Post of the Day
December 22, 1999

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i2 Technologies

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Subject:  why i2 is (now) a core holding for me
Author:  thomsen


Even if i2 stock is a bit overheated at this moment, I plan to hold through the downs and celebrate the victory a few more years down the road. This has become a core holding for me, joining Oracle, Cisco, Sun, Intel, and Microsoft.

For me a core holding

a) supports the forces at work on corporations
b) has proven intelligent, visionary leadership
c) is something I understand and come into contact with

a) There are (at least) two forces that suggest that we will see a generally bull market for another 5-10 years: baby boom demographics and the information economy.

There is a compelling graphic in the current issue of LA Magazine (don't laugh; OK, laugh some) that shows how the baby boom generation (born 1946-1964) will keep the investing pool rising for another eight years, and how the DJIA has tracked that demographic-based number for decades, with some lag. I have maintained that until the leading edge of the baby boomers hits 60 (2006-1946 = 60) there will continue to be a pattern of people putting money into retirement accounts and generally investing for their golden years. Around that point we will see some of the baby boom lifting from retirement accounts and some adding ... the dynamics will change.

The other phenomenon is the continuation of the information economy. Today the hot words are eCommerce and eBusiness. But it goes deeper, from the knowledge worker class to the proliferation of desktop computers and mobile phones. One of the brightest new industries is biotech, and their research is hugely based on information technology: databases, algorithms, simulations, and automated experiment systems. Little to do with eCommerce and eBusiness. There is more to the information economy than the current buzzwords.

More money to invest and a transition of further aspects of business to the information economy.

i2 supports this because at least 25% of the world-wide GNP is in manufactured goods, which means supply chains. As quick information gathering and exchange becomes possible, one can apply algorithms to reduce the wasteful time and quantity values, and improve the processes.

Also, improved ability for businesses to interoperate will allow companies to outsource more, to focus on core competencies more. Generally will improve efficiencies, if the virtual corporation can operate as efficiently as the single corporation. I see i2 as a player in this as well, however it occurs.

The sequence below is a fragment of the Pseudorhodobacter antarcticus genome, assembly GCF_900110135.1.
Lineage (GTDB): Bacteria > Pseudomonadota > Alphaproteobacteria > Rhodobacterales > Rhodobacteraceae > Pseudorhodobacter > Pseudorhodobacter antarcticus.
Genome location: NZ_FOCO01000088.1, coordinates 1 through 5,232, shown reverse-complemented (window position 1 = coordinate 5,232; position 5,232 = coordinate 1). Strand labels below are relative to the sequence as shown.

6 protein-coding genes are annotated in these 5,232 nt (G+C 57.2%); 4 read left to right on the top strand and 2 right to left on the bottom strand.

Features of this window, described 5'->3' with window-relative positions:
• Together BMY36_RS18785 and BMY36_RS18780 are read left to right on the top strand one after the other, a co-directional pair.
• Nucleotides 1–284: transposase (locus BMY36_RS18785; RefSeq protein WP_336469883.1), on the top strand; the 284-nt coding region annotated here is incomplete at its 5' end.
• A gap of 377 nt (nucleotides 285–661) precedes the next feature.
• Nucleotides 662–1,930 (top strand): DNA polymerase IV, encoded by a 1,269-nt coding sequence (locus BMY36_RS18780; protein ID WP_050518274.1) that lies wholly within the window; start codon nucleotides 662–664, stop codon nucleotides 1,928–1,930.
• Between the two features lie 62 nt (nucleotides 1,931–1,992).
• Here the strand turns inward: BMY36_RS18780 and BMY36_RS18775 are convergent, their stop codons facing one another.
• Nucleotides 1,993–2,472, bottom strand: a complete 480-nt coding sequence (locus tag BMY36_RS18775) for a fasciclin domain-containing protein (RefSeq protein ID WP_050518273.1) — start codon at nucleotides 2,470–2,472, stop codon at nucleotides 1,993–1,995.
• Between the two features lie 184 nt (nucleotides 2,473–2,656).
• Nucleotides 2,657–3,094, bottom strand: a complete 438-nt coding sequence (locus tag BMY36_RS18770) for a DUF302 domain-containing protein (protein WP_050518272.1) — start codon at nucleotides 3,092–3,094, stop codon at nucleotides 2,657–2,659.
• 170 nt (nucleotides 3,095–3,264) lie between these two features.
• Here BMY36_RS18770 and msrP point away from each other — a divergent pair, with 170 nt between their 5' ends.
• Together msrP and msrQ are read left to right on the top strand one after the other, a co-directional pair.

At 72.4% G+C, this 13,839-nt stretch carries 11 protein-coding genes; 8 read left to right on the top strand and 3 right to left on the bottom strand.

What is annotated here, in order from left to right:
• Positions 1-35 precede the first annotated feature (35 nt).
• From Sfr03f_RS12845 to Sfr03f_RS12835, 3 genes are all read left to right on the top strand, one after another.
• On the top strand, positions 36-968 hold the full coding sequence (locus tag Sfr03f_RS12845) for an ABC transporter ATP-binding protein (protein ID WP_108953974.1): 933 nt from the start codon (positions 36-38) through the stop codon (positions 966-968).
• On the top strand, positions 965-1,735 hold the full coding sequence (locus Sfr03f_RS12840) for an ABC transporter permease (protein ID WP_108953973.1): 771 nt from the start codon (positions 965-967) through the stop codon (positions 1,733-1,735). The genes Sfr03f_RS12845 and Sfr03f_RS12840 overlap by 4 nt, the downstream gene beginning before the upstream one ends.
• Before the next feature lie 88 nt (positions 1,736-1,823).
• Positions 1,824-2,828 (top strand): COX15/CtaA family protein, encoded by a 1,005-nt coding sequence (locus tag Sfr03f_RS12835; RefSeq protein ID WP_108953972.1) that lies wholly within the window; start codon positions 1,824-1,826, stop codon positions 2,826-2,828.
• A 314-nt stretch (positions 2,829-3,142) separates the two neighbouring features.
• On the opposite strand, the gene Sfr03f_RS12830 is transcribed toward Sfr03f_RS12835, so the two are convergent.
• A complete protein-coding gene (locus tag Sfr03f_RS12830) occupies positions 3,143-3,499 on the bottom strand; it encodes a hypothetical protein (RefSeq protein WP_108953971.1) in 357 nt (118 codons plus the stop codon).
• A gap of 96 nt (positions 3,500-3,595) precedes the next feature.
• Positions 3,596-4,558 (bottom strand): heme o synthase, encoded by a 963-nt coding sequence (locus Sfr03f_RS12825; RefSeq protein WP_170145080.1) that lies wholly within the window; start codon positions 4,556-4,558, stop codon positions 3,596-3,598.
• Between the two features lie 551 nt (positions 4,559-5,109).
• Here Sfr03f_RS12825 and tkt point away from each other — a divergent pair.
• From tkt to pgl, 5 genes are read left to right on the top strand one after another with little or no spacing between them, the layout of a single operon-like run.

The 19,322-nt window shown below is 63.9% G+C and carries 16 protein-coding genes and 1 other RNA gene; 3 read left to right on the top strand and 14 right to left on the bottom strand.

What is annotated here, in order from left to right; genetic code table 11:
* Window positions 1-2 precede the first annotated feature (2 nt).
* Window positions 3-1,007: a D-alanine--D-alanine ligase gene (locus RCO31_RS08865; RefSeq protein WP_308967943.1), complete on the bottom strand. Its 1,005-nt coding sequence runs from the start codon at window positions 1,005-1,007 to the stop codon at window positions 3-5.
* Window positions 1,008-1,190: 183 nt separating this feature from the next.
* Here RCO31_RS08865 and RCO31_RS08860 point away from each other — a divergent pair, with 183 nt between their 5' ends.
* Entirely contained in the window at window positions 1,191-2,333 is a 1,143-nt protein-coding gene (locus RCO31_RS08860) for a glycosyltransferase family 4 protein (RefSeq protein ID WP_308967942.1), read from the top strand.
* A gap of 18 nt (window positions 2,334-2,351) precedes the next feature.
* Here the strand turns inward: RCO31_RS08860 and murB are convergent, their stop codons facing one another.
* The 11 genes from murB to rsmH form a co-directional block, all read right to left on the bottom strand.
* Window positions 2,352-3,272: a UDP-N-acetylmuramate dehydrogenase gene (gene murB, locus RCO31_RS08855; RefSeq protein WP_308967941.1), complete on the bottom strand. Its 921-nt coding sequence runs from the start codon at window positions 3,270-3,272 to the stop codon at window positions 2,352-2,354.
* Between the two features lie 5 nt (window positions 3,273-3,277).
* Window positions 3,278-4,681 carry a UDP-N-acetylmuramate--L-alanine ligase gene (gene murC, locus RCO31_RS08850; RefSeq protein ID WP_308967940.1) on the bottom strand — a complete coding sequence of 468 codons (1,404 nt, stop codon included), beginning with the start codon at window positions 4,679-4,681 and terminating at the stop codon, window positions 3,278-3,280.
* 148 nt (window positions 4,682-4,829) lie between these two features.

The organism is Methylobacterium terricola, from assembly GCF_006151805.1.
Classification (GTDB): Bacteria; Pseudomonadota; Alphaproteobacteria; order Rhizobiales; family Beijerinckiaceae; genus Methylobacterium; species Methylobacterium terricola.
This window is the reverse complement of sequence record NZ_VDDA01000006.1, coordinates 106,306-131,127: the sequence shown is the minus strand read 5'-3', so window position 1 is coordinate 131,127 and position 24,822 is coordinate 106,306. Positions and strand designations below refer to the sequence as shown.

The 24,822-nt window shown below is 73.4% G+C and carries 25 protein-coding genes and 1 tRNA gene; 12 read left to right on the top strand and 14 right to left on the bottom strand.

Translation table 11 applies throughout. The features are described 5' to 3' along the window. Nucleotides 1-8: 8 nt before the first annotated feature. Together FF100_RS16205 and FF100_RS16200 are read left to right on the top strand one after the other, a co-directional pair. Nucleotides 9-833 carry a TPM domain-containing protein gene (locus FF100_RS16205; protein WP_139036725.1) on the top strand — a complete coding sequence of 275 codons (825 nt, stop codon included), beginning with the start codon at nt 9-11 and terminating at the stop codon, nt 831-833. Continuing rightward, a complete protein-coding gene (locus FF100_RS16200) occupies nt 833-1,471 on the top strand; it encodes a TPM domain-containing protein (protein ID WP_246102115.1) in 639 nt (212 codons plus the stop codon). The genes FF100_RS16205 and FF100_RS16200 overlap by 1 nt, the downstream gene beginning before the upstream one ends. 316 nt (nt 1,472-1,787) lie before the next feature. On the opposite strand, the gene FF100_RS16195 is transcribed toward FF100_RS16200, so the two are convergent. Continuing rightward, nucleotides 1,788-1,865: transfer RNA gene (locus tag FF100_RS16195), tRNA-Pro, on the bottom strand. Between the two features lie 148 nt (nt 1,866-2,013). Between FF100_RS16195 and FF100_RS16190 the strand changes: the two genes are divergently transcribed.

b) In a changing and competitive world the companies who will succeed are those who are close to the leading edge of trends, who can see a bit past the horizon, and who are willing to do the right thing across the entire corporation. Also companies that understand the propositions so well that their own companies are exemplars of the brave new world.

i2 has made their corporate goal one that reflects delivered value to customers. They have based their product architecture on flexibility. They have weathered numerous competitors and continued to push forward.

c) I wish I knew more of the retail process firsthand - not just as a buyer. As a buyer I do not see any branding whatsoever in a store that sells commodity goods, and thus see no branding in WalMart or The branding is in those products, in the book authors, and so forth. I will go looking for the authors I like, and buy their book (same book) wherever I can get a good price.

And yet an was a great investment, and may well be into the future. But since it is one I don't understand and touch regularly, I avoid putting money into it.

I do know computers, networks, software, and their application to many aspects of business. I do know what is possible, and what the possibilities mean, and can estimate the cost savings, the potential for new customers, the improvement in customer repetition, and so forth. The latest wave is eCommerce (buying over the Internet, in real-time) and eBusiness (exchanging data over the Internet, in real-time). There have been predecessor trends, and there will be successor trends. I see some of the trend lines. I cannot weight them as to which might be most important many years down the road. But I know many will.

So I choose companies that seem to be important in most of the forward scenarios, whose products I regularly touch when I assist companies to move forward, and who are actively moving forward.

Again, i2 fits this. As companies specialize even further, the coherence of the virtual companies (the organization of many companies to fulfill a customers single purchase, for example) will rely increasingly on software that can assist in deciding how the players should play together. I see i2's products in this world.

I hope all who have ITWO shares today will hold a few into the future. When I celebrate that victory, it would be nice to have a team celebration.

Mr T

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